Tayloe Piggott Gallery is pleased to present Confronting Time, a selection of figurative sculpture work by mother-daughter duo BibiMichèle, on view in Jackson Hole from May 10th through June 13, 2021. The artists, (mother) Michèle Deiters and (daughter) Bibi van der Velden, first began collaborating at the bequest of a friend and contemporary art collector for his sculpture garden in France, and it was a near-immediate revelation for both their artistic practices.
The very first work the two women created together presents both a ruminative and blockbuster experience at once—undeniably the centerpiece of the exhibition. The Tit is just that—a massive, reflective single breast of poured stainless steel. The highly polished surface integrates its surroundings—the lush greenery of a country garden or the visage of the gallery viewer alike—into the experience of the piece itself. “For us it was a way of connecting heaven and earth,” notes Bibi. Stemming from the experience in creating The Tit emerged a series of hands and stylized heads, in bronze, brass, and alabaster, as well as a wall of translucent alabaster Tits, designed to become a site-specific bespoke installation.
As a rule, the duo confronts the challenges of materiality with creative solutions. “We were able to give each other such support. It elevated us, every time… When one person would sort of get down a bit, the other person would just lift the other one. It was absolute magic,” says Michèle. “The ideas to make things and to just do things really flowed so naturally between us.” Stainless steel, for one, is not often poured at such a large scale. The material is too hot for a mold, like those used to cast bronze. BibiMichèle came up with a casting process using sand as the material for the mold. The result is this fabulously sexy, conceptual mind-bender or an indoor-outdoor sculpture that is The Tit.
The title of the exhibition refers to the way the two sculptors, united as one, bridge the generational void, creating contemporary but timeless work. Michèle notes, in her poetic tone, “Time is an illusion but a real challenge of everyday life. This body of work represents this conflict.”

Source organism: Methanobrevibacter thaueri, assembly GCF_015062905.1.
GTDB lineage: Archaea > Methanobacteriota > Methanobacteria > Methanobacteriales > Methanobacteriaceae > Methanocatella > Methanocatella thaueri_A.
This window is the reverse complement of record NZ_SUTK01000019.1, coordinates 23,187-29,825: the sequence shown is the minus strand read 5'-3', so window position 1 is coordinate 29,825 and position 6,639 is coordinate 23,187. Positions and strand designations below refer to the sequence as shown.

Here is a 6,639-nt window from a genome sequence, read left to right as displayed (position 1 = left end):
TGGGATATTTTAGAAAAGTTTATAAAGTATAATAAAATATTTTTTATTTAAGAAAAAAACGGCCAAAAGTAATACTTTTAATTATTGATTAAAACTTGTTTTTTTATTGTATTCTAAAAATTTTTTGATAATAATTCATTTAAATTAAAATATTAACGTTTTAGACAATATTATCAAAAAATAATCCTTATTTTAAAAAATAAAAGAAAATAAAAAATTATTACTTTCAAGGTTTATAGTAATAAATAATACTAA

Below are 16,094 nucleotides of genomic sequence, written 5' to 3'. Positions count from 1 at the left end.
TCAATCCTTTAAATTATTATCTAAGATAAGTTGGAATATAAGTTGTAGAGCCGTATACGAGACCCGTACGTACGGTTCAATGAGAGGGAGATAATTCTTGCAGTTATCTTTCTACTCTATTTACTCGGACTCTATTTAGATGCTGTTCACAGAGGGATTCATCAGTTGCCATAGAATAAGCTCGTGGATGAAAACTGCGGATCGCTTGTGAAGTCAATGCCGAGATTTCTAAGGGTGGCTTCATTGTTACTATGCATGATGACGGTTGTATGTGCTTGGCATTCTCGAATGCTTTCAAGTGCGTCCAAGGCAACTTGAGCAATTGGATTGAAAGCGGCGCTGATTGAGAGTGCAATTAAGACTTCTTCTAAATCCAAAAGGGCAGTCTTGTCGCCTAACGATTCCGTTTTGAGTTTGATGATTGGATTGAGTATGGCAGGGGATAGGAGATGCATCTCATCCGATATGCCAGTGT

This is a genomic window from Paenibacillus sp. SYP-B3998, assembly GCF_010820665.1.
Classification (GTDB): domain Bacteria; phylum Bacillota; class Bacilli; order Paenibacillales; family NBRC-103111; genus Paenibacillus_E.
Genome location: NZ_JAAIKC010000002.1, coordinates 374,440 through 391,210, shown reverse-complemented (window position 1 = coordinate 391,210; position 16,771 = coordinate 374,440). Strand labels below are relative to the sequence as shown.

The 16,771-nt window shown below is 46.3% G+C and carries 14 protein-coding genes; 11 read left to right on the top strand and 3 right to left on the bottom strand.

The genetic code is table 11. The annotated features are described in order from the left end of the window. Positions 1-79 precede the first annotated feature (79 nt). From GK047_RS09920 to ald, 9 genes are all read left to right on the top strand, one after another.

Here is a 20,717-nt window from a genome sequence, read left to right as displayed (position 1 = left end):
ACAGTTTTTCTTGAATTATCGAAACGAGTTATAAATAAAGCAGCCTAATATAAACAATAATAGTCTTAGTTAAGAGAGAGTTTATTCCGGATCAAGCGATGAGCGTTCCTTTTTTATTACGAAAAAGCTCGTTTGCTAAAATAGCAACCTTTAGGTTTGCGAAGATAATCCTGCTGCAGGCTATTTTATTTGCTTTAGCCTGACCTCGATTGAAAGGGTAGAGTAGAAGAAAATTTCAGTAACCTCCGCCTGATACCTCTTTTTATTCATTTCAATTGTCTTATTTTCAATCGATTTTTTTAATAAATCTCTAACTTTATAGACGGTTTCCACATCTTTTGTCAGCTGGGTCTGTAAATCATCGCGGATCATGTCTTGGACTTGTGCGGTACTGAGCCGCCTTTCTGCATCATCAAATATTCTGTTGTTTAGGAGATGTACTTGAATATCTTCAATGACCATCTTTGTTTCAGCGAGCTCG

Michèle Dieters was schooled in Switzerland and spent a year in Rome studying Art History. She then traveled to a kibbutz in Israel, her stay cut short by the Yom Kippur War, where she was trapped in a bomb shelter for several weeks. Fascinated from an early age by stonework, Michèle’s youthful dreams were answered when she was awarded a two-year apprenticeship with acclaimed sculptor, Nico Onkenhout. Thereafter she studied sculpture at the London Art Schools City and Guilds and welding with the London Polytechnic, followed by two years with the New York National Academy and another two immersed in the stone quarries of Italy. Returning to the Netherlands with her growing family, Michèle established her studios in Utrecht and le Chambon, in France. Commissions began flowing in for companies and collectors, but it would be years before she would fulfill the continuation of the artistic persona who is BibiMichèle.
From a young age, Bibi van der Velden worked in her mother Michèle’s sculpture studio. Born in New York and raised in England and the Netherlands, Bibi studied fine arts in Florence, Italy, before honing her eye at the Gerrit Rietveld Academy in Amsterdam and the Royal Academy of Arts in The Hague. Bibi now creates jewelry and sculpture from her studios in Amsterdam and Portugal.
According to Simon Levie, former director of the Rijksmuseum, "Bibi and Michèle complete one another, automatically complementing and fusing their energies. Just as naturally they see into each other's brains while working and don't shy away from building on each other's thoughts. They work and create together in a way that gives new meaning to the words ‘working together’. What Michèle and Bibi do strikes me as completely unique."